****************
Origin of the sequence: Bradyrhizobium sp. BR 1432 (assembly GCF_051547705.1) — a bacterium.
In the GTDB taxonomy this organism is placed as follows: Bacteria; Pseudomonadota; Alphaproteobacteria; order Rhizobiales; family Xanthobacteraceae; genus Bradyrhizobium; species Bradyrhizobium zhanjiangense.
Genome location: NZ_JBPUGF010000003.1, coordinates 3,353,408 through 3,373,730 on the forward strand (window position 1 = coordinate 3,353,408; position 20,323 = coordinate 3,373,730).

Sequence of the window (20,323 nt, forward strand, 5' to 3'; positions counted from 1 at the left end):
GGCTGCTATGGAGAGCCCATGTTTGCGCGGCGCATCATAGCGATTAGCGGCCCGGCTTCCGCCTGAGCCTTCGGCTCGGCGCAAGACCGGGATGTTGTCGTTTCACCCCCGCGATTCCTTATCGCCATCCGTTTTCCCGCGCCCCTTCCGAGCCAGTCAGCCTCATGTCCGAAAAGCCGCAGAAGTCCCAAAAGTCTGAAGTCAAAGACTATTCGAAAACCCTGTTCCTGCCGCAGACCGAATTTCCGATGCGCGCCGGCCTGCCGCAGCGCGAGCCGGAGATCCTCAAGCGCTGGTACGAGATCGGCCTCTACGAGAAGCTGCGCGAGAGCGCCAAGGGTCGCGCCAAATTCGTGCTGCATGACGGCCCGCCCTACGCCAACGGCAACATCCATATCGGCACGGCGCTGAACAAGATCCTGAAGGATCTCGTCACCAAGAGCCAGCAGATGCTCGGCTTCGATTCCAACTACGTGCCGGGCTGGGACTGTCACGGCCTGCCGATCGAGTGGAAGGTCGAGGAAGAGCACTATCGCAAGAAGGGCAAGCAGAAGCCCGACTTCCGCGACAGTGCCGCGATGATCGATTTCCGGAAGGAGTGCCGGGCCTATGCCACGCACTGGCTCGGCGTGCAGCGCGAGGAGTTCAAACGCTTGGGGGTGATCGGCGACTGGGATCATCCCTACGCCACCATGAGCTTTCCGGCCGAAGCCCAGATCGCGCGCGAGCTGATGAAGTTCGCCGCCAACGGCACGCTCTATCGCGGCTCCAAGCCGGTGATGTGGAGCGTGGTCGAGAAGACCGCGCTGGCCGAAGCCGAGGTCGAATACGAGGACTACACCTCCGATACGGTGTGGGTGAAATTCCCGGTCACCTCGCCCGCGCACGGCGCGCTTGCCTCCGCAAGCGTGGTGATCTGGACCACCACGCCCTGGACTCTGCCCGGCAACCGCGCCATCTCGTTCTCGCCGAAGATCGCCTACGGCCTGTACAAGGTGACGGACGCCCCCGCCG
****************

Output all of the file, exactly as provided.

Origin of the sequence: Bradyrhizobium sp. BR 1432 (assembly GCF_051547705.1) — a bacterium.
In the GTDB taxonomy this organism is placed as follows: Bacteria; Pseudomonadota; Alphaproteobacteria; order Rhizobiales; family Xanthobacteraceae; genus Bradyrhizobium; species Bradyrhizobium zhanjiangense.
Genome location: NZ_JBPUGF010000003.1, coordinates 3,353,408 through 3,373,730 on the forward strand (window position 1 = coordinate 3,353,408; position 20,323 = coordinate 3,373,730).

Sequence of the window (20,323 nt, forward strand, 5' to 3'; positions counted from 1 at the left end):
GGCTGCTATGGAGAGCCCATGTTTGCGCGGCGCATCATAGCGATTAGCGGCCCGGCTTCCGCCTGAGCCTTCGGCTCGGCGCAAGACCGGGATGTTGTCGTTTCACCCCCGCGATTCCTTATCGCCATCCGTTTTCCCGCGCCCCTTCCGAGCCAGTCAGCCTCATGTCCGAAAAGCCGCAGAAGTCCCAAAAGTCTGAAGTCAAAGACTATTCGAAAACCCTGTTCCTGCCGCAGACCGAATTTCCGATGCGCGCCGGCCTGCCGCAGCGCGAGCCGGAGATCCTCAAGCGCTGGTACGAGATCGGCCTCTACGAGAAGCTGCGCGAGAGCGCCAAGGGTCGCGCCAAATTCGTGCTGCATGACGGCCCGCCCTACGCCAACGGCAACATCCATATCGGCACGGCGCTGAACAAGATCCTGAAGGATCTCGTCACCAAGAGCCAGCAGATGCTCGGCTTCGATTCCAACTACGTGCCGGGCTGGGACTGTCACGGCCTGCCGATCGAGTGGAAGGTCGAGGAAGAGCACTATCGCAAGAAGGGCAAGCAGAAGCCCGACTTCCGCGACAGTGCCGCGATGATCGATTTCCGGAAGGAGTGCCGGGCCTATGCCACGCACTGGCTCGGCGTGCAGCGCGAGGAGTTCAAACGCTTGGGGGTGATCGGCGACTGGGATCATCCCTACGCCACCATGAGCTTTCCGGCCGAAGCCCAGATCGCGCGCGAGCTGATGAAGTTCGCCGCCAACGGCACGCTCTATCGCGGCTCCAAGCCGGTGATGTGGAGCGTGGTCGAGAAGACCGCGCTGGCCGAAGCCGAGGTCGAATACGAGGACTACACCTCCGATACGGTGTGGGTGAAATTCCCGGTCACCTCGCCCGCGCACGGCGCGCTTGCCTCCGCAAGCGTGGTGATCTGGACCACCACGCCCTGGACTCTGCCCGGCAACCGCGCCATCTCGTTCTCGCCGAAGATCGCCTACGGCCTGTACAAGGTGACGGACGCCCCCGCCG